China has decided to lift the one-and-a-half-year suspension on applications for opening new rare earth mines on June 30.
Still four months to go, but provincial governments and state-owned enterprises (SOEs) have started competing for resources and rounding-up territories, hoping to launch straight into operation once the suspension is lifted.
Prior to the suspension – imposed to prevent over-exploitation of rare earth – the Ministry of Land and Resources would allocate annual quota for rare earth development to local governments between March and May.
The quota would determine mining volume and the number of new mines in each of the rare earth rich provinces. Now, various local governments – often in collaboration with SOEs - are fighting for higher rare earth development quota.
Strategies for Lobbying
In early March, state-owned China Minmetals Corporation (Minmetals) has signed a strategic cooperation agreement with Heyuan City, Guangdong Province, to jointly explore and develop rare earth resources. This is in addition to agreements signed last year with Chenzhou City, Hunan Province, and Zhushan City, Hubei Province.
Meanwhile, another SOE, Aluminum Corporation of China (CHINALCO) has teamed up with local government owned Guangxi Nonferrous Metals Group to gain entry into the rare earth industry in Guangxi province.
At present, 15 provinces in southern China have rare earth resources. One of the strategies used by various local governments in lobbying for higher rare earth development quota is questioning the allocation formula.
In 2010, Ganzhou City of Jiangxi Province had gained the highest mining quota. Of the 12,200 tons nationwide annual rare earth mining quota set by the central government, Ganzhou City was allocated 7,480 tons.
The high quota for Ganzhou City is because its rare earth resources accounted for 60% to 70% of the national reserves, according to government statistics, but the data is disputed by other rare earth rich provinces.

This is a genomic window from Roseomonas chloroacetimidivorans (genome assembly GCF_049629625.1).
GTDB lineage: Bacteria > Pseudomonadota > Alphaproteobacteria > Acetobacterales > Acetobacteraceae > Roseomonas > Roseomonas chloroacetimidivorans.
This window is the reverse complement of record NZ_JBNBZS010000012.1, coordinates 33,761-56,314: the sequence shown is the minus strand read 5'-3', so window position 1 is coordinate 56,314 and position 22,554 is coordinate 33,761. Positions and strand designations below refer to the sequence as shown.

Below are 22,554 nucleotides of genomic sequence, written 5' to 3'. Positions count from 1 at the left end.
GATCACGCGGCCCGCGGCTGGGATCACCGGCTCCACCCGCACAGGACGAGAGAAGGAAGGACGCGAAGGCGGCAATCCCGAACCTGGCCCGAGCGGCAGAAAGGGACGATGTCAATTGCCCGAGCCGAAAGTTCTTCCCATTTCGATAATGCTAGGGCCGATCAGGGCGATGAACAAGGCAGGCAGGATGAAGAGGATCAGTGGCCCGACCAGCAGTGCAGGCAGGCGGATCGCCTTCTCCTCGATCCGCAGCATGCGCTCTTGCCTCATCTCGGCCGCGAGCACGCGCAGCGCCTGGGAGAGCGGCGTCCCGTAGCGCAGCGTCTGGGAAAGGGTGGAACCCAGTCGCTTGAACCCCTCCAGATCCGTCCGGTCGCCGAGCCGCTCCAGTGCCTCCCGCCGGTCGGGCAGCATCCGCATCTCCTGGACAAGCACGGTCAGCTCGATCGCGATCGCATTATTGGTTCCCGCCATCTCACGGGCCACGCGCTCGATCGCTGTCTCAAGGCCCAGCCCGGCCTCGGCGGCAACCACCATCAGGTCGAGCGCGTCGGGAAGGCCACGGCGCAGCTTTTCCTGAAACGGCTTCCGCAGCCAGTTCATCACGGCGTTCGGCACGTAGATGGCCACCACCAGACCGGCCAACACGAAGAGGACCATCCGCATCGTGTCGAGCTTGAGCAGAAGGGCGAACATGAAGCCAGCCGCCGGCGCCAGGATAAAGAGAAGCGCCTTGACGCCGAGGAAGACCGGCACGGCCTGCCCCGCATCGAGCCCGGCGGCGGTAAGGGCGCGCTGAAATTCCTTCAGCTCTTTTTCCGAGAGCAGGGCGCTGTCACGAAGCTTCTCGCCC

One local official of Chenzhou City, Hunan Province, who declined to be named, said the current statistics only include rare earth resources that had been discovered so far, but the real volume of rare earth across China had yet to be determined.
If given more time and resources to conduct explorations and close inspections, "Chenzhou may turn out to have resources that match Ganzhou,"said the above official.
In agreement with the above stand, Shao Weigen, deputy director of the Land and Resources Bureau of Heyuan City, Guangdong Province, said:"The most urgent matter now is to figure out how much rare earth reserves each province has, only then can we work out a fair annual mining quota."
Rare Earth Explorations
To ascertain the exact volume of rare earth reserves, exploration right is needed. Several central government-owned companies are already mapping their influence at local level, in hope of becoming the driving force in rare earth exploration and opening new mines.
On February 10, the Chinese government announced the move to establish Ganzhou City as the national rare earth mining zone; in the future, such status is expected to extend to other rare earth rich cities in Hunan, Guangdong, and Guangxi provinces.
The emerging rare earth mining cities would have to comply with the government's wish of having a more consolidated and high-end rare earth industry, and that needed industry leadership to push for mergers and technology upgrade.
Who would be the leader? Minmetals, CHINALCO and Bao Steel Rare Earth Holdings Co, Ltd are all hoping to fit into the shoe. But to gain such status, they would first need to look after the interests of the local governments.
Minmetals, for instance, has joined hand with local government-owned Hunan Non-Ferrous Metals Holding, in order to gain access to integrate the rare earth industry and conduct future explorations in Hunan province.
Minmetals also pledged to relocate its Minmetals Non-Ferrous subsidiary to Changsha, capital of Hunan Province, and promised to invest 10 billion yuan to promote Hunan Nonferrous Metal Holding, and helping it to become China’s top 500 companies.
CHINALCO too adopted similar strategies to gain entry into Guangxi province.
As for Guangdong province, the local government has yet to decide on which company to team-up with.